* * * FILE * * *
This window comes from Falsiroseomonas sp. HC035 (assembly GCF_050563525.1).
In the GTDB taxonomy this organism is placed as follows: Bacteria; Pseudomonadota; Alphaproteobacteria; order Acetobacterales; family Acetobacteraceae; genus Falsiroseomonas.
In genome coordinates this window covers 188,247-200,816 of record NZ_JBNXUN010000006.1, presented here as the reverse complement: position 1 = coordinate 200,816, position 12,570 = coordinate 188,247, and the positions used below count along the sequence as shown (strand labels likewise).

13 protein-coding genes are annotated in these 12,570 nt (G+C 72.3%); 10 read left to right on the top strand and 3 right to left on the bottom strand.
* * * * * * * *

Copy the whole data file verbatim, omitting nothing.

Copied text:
This window comes from Falsiroseomonas sp. HC035 (assembly GCF_050563525.1).
In the GTDB taxonomy this organism is placed as follows: Bacteria; Pseudomonadota; Alphaproteobacteria; order Acetobacterales; family Acetobacteraceae; genus Falsiroseomonas.
In genome coordinates this window covers 188,247-200,816 of record NZ_JBNXUN010000006.1, presented here as the reverse complement: position 1 = coordinate 200,816, position 12,570 = coordinate 188,247, and the positions used below count along the sequence as shown (strand labels likewise).

13 protein-coding genes are annotated in these 12,570 nt (G+C 72.3%); 10 read left to right on the top strand and 3 right to left on the bottom strand.